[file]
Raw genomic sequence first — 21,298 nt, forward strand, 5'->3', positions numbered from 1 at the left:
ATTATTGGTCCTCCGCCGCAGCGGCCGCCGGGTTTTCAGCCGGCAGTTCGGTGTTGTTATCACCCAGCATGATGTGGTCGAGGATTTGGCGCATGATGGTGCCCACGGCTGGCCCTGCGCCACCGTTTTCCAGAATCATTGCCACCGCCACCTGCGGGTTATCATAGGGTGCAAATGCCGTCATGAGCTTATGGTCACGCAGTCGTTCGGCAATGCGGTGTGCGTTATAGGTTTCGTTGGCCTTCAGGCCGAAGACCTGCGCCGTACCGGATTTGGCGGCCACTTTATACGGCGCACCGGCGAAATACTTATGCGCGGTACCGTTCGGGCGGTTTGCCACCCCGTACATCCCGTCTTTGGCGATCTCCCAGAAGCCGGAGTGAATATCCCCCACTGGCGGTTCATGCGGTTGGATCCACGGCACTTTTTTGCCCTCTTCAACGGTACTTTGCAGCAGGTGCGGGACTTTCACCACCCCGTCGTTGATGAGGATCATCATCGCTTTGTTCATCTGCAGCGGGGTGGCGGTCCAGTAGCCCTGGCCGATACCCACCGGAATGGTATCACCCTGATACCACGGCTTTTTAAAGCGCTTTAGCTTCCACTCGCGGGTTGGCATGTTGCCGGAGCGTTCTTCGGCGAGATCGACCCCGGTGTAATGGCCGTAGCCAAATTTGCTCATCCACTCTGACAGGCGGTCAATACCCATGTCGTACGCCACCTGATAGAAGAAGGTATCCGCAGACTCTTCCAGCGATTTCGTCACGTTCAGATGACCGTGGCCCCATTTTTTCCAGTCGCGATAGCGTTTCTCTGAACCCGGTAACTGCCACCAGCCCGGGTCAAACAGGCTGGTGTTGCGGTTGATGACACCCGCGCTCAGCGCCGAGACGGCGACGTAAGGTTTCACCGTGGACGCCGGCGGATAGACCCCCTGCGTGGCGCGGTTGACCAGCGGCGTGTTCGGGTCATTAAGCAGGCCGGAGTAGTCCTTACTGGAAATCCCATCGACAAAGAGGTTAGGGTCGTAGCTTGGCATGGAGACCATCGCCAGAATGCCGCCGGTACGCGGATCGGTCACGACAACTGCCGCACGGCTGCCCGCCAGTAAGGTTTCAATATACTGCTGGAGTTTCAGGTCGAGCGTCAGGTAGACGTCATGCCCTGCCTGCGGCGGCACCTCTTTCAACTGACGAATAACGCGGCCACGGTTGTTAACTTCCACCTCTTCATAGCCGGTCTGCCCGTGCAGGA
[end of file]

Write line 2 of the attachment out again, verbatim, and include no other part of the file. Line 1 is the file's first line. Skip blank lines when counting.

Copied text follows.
ATTATTGGTCCTCCGCCGCAGCGGCCGCCGGGTTTTCAGCCGGCAGTTCGGTGTTGTTATCACCCAGCATGATGTGGTCGAGGATTTGGCGCATGATGGTGCCCACGGCTGGCCCTGCGCCACCGTTTTCCAGAATCATTGCCACCGCCACCTGCGGGTTATCATAGGGTGCAAATGCCGTCATGAGCTTATGGTCACGCAGTCGTTCGGCAATGCGGTGTGCGTTATAGGTTTCGTTGGCCTTCAGGCCGAAGACCTGCGCCGTACCGGATTTGGCGGCCACTTTATACGGCGCACCGGCGAAATACTTATGCGCGGTACCGTTCGGGCGGTTTGCCACCCCGTACATCCCGTCTTTGGCGATCTCCCAGAAGCCGGAGTGAATATCCCCCACTGGCGGTTCATGCGGTTGGATCCACGGCACTTTTTTGCCCTCTTCAACGGTACTTTGCAGCAGGTGCGGGACTTTCACCACCCCGTCGTTGATGAGGATCATCATCGCTTTGTTCATCTGCAGCGGGGTGGCGGTCCAGTAGCCCTGGCCGATACCCACCGGAATGGTATCACCCTGATACCACGGCTTTTTAAAGCGCTTTAGCTTCCACTCGCGGGTTGGCATGTTGCCGGAGCGTTCTTCGGCGAGATCGACCCCGGTGTAATGGCCGTAGCCAAATTTGCTCATCCACTCTGACAGGCGGTCAATACCCATGTCGTACGCCACCTGATAGAAGAAGGTATCCGCAGACTCTTCCAGCGATTTCGTCACGTTCAGATGACCGTGGCCCCATTTTTTCCAGTCGCGATAGCGTTTCTCTGAACCCGGTAACTGCCACCAGCCCGGGTCAAACAGGCTGGTGTTGCGGTTGATGACACCCGCGCTCAGCGCCGAGACGGCGACGTAAGGTTTCACCGTGGACGCCGGCGGATAGACCCCCTGCGTGGCGCGGTTGACCAGCGGCGTGTTCGGGTCATTAAGCAGGCCGGAGTAGTCCTTACTGGAAATCCCATCGACAAAGAGGTTAGGGTCGTAGCTTGGCATGGAGACCATCGCCAGAATGCCGCCGGTACGCGGATCGGTCACGACAACTGCCGCACGGCTGCCCGCCAGTAAGGTTTCAATATACTGCTGGAGTTTCAGGTCGAGCGTCAGGTAGACGTCATGCCCTGCCTGCGGCGGCACCTCTTTCAACTGACGAATAACGCGGCCACGGTTGTTAACTTCCACCTCTTCATAGCCGGTCTGCCCGTGCAGGA